The state-perpetrated killings further escalated after the AFP declared an “all out war” against the NPA on February 2. Since then, 41 farmers – or, in the estimate of peasant group KMP, one farmer every two days – have been killed.

Only a day after the declaration, two indigenous farmers were killed: Matanem Lorendo Pocuan and Renato Anglao, both from Bukidnon province in Mindanao. Pocuan was a respected elder of the indigenous Omayam/Matigsalog tribe greatly opposed to military operations in his community and tagged by the AFP as an NPA supporter. He was shot at close range by a member of the paramilitary group Alamara. Anglao, on the other hand, was a leader of a mass organization of the indigenous Manobo-Pulangion tribe opposed to the entry of agri-business plantations in their ancestral land. He was shot by three unidentified men on board a motorcycle.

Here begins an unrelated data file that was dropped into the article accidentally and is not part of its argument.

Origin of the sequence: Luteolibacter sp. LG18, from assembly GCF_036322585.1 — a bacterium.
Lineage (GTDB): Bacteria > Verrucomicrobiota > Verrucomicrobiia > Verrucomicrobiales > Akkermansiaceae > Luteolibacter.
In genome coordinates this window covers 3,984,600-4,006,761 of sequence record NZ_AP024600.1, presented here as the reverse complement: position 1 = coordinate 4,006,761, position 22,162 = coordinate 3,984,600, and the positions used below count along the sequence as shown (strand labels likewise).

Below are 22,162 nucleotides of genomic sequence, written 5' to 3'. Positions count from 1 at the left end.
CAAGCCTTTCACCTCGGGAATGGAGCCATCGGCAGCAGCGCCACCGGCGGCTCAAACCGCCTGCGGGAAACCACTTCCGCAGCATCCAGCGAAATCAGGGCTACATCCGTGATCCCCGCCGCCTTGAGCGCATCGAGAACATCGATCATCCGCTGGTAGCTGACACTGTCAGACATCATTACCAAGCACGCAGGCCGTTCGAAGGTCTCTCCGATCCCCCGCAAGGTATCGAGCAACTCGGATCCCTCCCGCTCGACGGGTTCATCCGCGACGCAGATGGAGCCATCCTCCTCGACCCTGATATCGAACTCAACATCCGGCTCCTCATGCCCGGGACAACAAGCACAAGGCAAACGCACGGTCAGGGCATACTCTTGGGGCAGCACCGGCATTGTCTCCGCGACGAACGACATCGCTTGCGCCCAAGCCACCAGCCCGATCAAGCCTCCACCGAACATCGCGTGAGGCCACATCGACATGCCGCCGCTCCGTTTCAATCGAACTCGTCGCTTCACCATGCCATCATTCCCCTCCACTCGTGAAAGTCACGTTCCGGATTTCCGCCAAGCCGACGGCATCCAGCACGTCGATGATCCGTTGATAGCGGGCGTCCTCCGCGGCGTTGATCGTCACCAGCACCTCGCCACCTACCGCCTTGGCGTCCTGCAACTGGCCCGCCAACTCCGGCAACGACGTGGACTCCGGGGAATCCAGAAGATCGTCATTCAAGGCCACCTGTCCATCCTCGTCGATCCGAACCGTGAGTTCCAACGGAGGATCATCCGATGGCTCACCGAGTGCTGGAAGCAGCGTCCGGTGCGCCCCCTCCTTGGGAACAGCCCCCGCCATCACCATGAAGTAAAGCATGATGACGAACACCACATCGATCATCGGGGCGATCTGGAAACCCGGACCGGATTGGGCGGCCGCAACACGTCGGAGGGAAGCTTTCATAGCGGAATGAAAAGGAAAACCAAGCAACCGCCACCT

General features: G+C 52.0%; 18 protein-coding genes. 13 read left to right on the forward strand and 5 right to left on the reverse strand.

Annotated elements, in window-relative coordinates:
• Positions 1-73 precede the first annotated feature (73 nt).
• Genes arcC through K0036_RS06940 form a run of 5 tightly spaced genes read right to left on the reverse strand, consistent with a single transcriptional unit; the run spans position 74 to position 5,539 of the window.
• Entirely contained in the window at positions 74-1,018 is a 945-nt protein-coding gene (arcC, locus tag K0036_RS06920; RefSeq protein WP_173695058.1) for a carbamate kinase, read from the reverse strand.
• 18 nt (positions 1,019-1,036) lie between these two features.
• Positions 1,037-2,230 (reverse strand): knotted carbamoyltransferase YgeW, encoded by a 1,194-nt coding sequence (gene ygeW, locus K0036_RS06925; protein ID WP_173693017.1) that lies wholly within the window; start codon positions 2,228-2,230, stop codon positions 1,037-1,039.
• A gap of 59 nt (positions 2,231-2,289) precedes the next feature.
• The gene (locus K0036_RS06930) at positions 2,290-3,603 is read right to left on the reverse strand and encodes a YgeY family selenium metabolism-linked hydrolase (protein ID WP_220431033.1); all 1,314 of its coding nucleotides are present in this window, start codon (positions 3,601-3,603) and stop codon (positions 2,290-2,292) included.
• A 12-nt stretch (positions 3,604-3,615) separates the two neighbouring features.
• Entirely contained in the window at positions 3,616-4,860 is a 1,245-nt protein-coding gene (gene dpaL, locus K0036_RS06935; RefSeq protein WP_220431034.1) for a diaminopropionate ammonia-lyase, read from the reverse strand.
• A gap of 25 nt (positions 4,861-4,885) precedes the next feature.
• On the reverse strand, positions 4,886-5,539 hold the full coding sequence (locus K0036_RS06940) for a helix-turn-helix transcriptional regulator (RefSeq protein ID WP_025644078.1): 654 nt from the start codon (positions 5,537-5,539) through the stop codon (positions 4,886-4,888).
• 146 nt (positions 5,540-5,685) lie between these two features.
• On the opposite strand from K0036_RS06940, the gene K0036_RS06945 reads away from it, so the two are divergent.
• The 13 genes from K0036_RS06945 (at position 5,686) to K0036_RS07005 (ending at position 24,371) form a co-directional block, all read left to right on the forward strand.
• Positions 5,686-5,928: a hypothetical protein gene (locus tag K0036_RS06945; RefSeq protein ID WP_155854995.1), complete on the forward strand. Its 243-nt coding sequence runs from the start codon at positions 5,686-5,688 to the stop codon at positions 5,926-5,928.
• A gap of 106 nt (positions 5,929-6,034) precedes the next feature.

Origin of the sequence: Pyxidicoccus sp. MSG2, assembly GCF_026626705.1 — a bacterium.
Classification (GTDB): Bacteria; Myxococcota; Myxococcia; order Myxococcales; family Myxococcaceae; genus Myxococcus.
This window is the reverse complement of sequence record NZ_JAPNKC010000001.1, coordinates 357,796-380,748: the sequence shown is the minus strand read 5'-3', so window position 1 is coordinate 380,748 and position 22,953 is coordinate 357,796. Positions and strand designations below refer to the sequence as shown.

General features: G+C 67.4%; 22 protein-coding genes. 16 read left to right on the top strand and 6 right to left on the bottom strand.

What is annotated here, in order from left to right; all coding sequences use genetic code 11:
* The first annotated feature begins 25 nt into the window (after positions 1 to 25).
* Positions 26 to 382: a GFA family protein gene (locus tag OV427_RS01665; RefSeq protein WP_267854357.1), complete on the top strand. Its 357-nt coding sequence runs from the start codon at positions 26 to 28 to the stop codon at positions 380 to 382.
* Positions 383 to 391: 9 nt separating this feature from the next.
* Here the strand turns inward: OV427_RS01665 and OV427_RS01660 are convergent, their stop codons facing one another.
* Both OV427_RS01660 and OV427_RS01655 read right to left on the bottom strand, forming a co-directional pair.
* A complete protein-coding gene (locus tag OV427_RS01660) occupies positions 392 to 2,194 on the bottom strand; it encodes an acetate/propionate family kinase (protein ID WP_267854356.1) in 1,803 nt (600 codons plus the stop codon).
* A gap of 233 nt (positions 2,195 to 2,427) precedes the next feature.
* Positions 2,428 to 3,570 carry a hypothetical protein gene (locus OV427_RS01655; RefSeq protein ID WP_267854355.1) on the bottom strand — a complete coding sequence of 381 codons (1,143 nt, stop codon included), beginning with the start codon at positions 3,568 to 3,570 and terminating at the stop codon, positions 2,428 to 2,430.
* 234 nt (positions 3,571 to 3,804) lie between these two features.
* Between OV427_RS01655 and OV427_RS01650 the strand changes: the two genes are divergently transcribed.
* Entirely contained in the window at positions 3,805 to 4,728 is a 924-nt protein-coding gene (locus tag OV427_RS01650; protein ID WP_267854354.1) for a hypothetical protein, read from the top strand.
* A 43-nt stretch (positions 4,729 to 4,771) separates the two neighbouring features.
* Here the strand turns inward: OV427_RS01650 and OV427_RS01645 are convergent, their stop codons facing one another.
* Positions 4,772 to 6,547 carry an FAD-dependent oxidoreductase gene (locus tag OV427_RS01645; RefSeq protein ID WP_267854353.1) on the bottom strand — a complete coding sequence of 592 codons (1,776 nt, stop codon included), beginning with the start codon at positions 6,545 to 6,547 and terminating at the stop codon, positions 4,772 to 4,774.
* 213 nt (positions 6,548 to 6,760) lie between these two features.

Lorendo Borres and Ian Borres, on the other hand, were killed by members of the 61st Infantry Battalion of the Philippine Army (IBPA) themselves, who indiscriminately fired at them and five others while resting after a day of work on their corn field in Maayon, Capiz, on February 24. The said unit claimed them to be members of the NPA, an allegation that their families denied.

The declaration of martial law in Mindanao on May 23 due to the activities of a local armed group in Marawi City claiming connection with the international terrorist group ISIS raised fears among human rights and peasant organizations of greater military harassment, abuses, and violation of the human rights of farmers and indigenous peoples. Mindanao, ironically where President Duterte is originally from, is home not only to resource-rich ancestral land but to peasant and Lumad (indigenous people) struggles against big agri-business and mining operations. More than half of the extrajudicial killings in the past year occurred in Mindanao.

Through “Bungkalan” or collective farming and land occupation, Filipino farmers assert their right to land (Photo: KMP)

Lack of genuine land reform